Minimal APIs with oink.php

After many years of making backends for one or another project, I find myself I keep frequently writing the same boilerplate code. Even if I tend to reuse my templates, the code ends up diverging enough to make switching between projects take some headspace. In an attempt to solve this, I created oink.php, a single-file PHP framework focused on speed and simplicity when building JSON APIs and web services.

function comment_create() {
    $post_id = id("post_id");
    $author = email("author");
    $text = str("text", min: 5, max: 100);
    check(DB\post_exists($post_id), "postNotFound");
    return ["id" => DB\create_comment($post_id, $author, $text)];

That simple function is enough to create an endpoint with route /comment/create that takes three parameters post_id, author and text, validates them, and returns a JSON with the id of the new post. And to run it, you just need to add the oink.php file to your root folder, and point it to the file that defines your endpoints.

This library borrows some ideas I've been using in my personal projects for a while to speed up development. First, the routing is made by mapping API paths to function names, so I skip the step of creating and maintaining a route table. Also, all endpoints are method-agnostic, so it doesn't matter if they are called using GET, POST, DELETE or any other method; the mapping will be correct.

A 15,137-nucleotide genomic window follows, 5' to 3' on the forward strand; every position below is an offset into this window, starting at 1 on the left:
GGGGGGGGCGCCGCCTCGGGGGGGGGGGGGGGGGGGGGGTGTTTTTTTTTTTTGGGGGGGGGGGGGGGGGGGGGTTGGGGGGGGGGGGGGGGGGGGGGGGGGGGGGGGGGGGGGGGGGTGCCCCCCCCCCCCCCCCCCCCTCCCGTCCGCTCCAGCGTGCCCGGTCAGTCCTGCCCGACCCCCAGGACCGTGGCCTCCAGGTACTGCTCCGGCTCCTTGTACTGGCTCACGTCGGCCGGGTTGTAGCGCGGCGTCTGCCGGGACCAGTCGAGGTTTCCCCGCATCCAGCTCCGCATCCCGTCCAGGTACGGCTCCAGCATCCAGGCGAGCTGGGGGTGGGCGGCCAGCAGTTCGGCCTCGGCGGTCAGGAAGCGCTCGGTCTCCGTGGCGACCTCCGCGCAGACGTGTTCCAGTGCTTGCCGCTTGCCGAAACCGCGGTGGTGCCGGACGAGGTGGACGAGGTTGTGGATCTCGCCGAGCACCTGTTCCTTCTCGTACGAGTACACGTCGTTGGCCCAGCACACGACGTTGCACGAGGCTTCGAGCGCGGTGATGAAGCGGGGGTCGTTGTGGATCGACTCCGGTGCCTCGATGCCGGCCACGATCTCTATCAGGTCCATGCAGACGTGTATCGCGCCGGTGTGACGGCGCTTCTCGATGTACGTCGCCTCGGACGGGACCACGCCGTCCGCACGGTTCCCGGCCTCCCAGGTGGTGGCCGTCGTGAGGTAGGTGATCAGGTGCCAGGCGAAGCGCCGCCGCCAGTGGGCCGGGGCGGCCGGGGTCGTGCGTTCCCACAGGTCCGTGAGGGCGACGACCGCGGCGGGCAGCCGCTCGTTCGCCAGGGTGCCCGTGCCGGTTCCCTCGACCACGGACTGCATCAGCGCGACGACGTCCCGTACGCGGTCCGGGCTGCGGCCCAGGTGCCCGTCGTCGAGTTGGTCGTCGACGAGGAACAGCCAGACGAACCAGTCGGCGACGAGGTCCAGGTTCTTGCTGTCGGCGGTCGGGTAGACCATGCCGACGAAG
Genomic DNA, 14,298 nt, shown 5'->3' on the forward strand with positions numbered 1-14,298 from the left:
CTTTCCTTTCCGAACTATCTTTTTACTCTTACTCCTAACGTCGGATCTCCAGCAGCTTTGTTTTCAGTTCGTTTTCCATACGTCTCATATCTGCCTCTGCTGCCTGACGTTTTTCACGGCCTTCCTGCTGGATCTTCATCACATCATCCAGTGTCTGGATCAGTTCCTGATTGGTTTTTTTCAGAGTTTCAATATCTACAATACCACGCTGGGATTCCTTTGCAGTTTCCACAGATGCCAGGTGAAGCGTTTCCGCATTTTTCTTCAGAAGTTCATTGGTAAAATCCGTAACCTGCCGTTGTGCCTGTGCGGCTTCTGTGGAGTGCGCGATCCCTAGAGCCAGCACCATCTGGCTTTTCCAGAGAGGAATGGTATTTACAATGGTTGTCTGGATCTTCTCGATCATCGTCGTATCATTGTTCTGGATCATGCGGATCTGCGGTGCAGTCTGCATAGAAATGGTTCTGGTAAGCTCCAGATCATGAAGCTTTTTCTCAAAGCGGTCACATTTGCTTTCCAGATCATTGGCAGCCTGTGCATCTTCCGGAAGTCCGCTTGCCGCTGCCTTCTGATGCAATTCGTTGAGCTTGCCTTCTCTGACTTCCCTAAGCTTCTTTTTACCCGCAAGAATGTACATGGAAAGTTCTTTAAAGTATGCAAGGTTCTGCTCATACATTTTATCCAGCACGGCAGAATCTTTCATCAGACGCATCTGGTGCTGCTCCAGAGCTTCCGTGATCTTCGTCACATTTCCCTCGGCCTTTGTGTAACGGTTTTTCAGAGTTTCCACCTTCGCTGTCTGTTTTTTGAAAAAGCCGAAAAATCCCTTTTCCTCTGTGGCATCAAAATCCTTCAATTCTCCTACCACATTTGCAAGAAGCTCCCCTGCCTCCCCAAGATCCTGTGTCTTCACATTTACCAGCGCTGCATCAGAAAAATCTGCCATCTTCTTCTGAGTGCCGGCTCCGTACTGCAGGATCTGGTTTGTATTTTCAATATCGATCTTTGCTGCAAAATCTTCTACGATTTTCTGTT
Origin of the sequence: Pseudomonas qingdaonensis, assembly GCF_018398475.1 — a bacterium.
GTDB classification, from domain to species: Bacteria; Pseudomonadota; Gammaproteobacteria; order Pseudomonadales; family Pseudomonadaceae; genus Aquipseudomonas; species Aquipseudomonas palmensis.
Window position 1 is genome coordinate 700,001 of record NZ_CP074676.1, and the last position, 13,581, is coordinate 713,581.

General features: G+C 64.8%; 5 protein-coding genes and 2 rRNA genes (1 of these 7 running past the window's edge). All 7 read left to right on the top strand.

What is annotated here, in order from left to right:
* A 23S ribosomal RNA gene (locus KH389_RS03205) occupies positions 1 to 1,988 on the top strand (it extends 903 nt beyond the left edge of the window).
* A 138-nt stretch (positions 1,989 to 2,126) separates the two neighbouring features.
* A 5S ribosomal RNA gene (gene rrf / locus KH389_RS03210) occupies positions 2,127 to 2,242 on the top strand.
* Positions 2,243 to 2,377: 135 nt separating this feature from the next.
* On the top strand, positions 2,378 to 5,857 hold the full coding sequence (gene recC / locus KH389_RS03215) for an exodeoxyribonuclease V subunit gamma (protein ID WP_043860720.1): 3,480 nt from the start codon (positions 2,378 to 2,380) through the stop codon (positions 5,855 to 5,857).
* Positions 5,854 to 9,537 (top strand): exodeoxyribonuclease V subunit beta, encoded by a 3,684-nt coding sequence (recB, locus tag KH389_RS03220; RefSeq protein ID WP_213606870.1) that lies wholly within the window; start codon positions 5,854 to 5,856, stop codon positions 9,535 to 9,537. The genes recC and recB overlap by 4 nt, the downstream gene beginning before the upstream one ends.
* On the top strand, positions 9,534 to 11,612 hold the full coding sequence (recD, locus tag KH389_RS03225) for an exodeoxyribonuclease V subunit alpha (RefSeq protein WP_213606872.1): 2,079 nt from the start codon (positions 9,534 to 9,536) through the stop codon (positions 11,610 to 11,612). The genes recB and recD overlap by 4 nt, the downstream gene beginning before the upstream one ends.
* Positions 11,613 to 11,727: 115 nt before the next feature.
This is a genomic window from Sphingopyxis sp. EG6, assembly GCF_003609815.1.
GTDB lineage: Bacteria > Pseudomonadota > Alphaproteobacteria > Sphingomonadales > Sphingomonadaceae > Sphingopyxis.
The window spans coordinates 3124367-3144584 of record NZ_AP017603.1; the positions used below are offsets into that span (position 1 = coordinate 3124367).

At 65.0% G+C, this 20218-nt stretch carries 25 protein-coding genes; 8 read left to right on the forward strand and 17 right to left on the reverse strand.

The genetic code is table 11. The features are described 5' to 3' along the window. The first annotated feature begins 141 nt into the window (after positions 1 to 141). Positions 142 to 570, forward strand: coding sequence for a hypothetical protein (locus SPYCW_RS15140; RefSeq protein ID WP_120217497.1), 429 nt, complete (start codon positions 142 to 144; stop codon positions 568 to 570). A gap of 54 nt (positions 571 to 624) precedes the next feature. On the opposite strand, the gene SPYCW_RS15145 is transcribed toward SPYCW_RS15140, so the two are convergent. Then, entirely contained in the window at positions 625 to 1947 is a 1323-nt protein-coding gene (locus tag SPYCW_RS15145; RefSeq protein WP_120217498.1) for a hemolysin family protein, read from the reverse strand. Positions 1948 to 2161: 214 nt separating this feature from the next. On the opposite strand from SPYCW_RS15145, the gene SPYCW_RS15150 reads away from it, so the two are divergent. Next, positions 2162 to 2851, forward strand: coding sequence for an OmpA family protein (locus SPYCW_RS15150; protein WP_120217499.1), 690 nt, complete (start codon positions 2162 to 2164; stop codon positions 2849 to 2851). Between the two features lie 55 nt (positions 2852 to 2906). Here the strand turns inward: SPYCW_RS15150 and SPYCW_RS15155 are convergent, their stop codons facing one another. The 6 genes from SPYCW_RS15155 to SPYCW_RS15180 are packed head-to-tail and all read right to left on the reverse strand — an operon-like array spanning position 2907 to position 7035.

I also merge POST params, JSON data, files, cookies and even headers into a single key-value object that I access through the validation functions. For example, calling str("text", min: 5, max: 100) will look in the request for a "text" parameter, and validate that it is a string between 5 and 100 characters, or send a 400 error otherwise.

These tricks are highly non-standard and create some limitations, but none of them is unsolvable. This attempt of placing dev speed before everything else, including best practices, is what made me think of Oink as a good name for it. The library should feel like a pig in the mud: simple and comfortable, even though it's not the cleanest thing in the world.

Snapshot of pigs coding

Most of Oink's code comes from battle-tested templates I have been using for my personal projects. This blog's server, which also hosts several other applications, manages around 2000 requests per hour. Despite DDOS attempts or sudden increases in traffic, the server's CPU and memory usage rarely exceeds 5%, thanks to the good ol' LAMP stack. While my professional projects often utilize Python, the scalability and maintainability of running multiple PHP projects on a single Apache server showcases the stack's efficiency. It's evident why PHP still ranks the most used backend language in most reports.

To explore oink.php further or contribute to its development, visit the GitHub repository. While I recommend frameworks like Laravel or Symfony for larger enterprise projects needing scalability, Oink offers a compelling alternative for developers prioritizing speed and simplicity.

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